On a related note, we held the DSA open house a couple of days ago which allowed me to speak with returning #dsaGAD students and meet my new students who are coming into the program. They all seem as excited to start the new year as I am. While I am mainly teaching classes I have taught before, I am excited to be piloting the new Fundamentals of Design & Animation. This update to the Sci Vis curriculum is LONG overdue and while it still needs a bit of massaging to be great, it's got an amazing skeleton for learning goals and material!
One final thing I want to mention is the addition of two new resources for students at DSA. The school is finally stepping into the current millennium with its use of social media. We have added a couple of news resources in the form of a new DSA Facebook page as well as a Twitter handle for @DSA_DurhamNC. If you haven't connected with one or both of these resources, I recommend doing so. It will allow you to get all the latest news about what is going on at school in the fastest possible manner!
But now, it's time to do some more prep for this week. I can't wait to see everyone tomorrow!
It's that time of year again when students realize they need to begin their summer assignments as the break is quickly drawing to a close. And, like our students, teachers begin turning their attention back to the classroom as well. In less than a week, teacher workdays begin and while I look forward to seeing my coworkers again, as well as making the acquaintance of new teachers, I cannot help but feel the pressure to prepare for the upcoming year beginning to rear its ugly head. Early morning wake-ups to start working on lessons and organization are the rule of thumb for most teachers at this point. Unlike some people (you know who you are), I have worked a little here and there doing class preparation work throughout the summer, trying my best to get ahead of the curve while still taking some personal "me-time". One thing that made this a little easier on me was having the house all to myself as my wife decided to take a seven week trip to visit her family in Germany. It's been quiet, though I can honestly say I am ready for her to return. And even though I did get a lot done, both personally and professionally, I feel I could have done more. I have a habit of over-pushing myself until I collapse from exhaustion with little-to-no motivation to do anything outside of mentally rejuvenate before I start the vicious cycle all over again. This summer was no different.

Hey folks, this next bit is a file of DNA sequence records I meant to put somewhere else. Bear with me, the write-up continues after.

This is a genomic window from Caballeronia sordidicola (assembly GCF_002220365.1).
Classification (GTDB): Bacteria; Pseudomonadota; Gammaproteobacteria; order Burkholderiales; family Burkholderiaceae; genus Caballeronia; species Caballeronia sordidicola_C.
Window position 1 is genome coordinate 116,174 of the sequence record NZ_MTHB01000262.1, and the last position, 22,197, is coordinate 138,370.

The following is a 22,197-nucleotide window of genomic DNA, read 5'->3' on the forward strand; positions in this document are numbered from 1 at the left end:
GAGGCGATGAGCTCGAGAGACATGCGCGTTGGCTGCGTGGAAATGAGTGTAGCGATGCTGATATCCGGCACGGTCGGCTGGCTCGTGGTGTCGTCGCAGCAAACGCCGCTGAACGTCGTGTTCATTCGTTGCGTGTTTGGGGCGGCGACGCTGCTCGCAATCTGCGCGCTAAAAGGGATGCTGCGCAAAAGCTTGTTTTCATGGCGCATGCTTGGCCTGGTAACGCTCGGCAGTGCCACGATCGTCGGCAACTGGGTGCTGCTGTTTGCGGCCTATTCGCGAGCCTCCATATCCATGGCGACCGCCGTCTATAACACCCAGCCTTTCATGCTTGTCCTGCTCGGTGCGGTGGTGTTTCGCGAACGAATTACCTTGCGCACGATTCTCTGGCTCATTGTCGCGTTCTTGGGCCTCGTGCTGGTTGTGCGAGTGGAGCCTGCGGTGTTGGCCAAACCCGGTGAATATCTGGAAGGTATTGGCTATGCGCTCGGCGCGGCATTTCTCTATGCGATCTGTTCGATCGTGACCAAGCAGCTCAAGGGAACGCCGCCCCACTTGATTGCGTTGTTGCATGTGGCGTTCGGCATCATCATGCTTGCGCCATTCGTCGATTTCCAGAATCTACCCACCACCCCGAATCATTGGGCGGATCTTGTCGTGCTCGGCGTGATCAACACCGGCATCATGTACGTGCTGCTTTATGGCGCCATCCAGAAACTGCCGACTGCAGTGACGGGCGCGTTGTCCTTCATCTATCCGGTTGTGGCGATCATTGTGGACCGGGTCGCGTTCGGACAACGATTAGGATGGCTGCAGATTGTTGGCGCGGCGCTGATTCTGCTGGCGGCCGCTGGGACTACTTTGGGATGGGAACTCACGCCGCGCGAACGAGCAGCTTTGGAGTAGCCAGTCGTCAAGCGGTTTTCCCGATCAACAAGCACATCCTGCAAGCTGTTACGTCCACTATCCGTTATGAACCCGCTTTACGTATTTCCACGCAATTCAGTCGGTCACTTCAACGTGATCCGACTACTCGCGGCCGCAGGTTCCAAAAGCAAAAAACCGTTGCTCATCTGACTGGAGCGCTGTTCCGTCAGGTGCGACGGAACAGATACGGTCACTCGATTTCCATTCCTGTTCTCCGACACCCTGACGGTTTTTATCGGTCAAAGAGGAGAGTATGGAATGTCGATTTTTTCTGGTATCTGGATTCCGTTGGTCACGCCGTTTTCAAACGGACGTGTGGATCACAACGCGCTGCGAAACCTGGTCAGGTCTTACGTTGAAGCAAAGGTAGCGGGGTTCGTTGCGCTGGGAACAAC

So, what exactly did I accomplish this summer? Here's the big list:
I hope your summer has been equally productive (and relaxing) as mine. I look forward to seeing all my returning students and meeting the families of my new students in just a couple of weeks. And, if you are one of those students who is just starting their summer assignments...it's crunch time.
Good luck, enjoy these last two weeks and I will see you all VERY soon!
Last week, I had the privilege of presenting at the annual CTE Summer Conference. I will admit that in the past, I have not held this conference in high regard. I had been told many years ago by a mentor teacher that it was a complete waste of time with very few, if any, useful sessions. And, my first experience of attending the conference definitely verified this statement. So when I was asked back in the Spring to present on the virtual reality work we did this past year at DSA, my only thoughts were:at least I will earn CEUs towards my next license cycle and this will be another professional presentation to add to my resume. Boy, was that line of thinking wrong!
I spent the first day of the conference locked in making presentations. I gave two talks in the morning on using VR in the classroom followed by assisting another member of the Scientific Visualization revision team with two more talks in the afternoon discussing the changes the curriculum is taking as we prepare to go into pilot status. But, I spent the second day attending sessions that caught my attention or I thought may be of use to me in the coming year.
Before I talk about the sessions I attended, let me state the four presentations I took part in were very well received. Being a Technology Education teacher, I was surprised when I learned one of my talks on VR had erroneously been placed in the Marketing program. But, the audience was standing room only! So, I adjusted on-the-fly to cater the presentation to their knowledge as much as I could while still serving the Technology Education teachers in the room. And, the two talks on the revision brought about many comments from the audience thanking us for making the changes we discussed. All in attendance agreed that the alterations were very much needed and right in line with what the students would need to know to succeed down the road. So that tells me we did something right!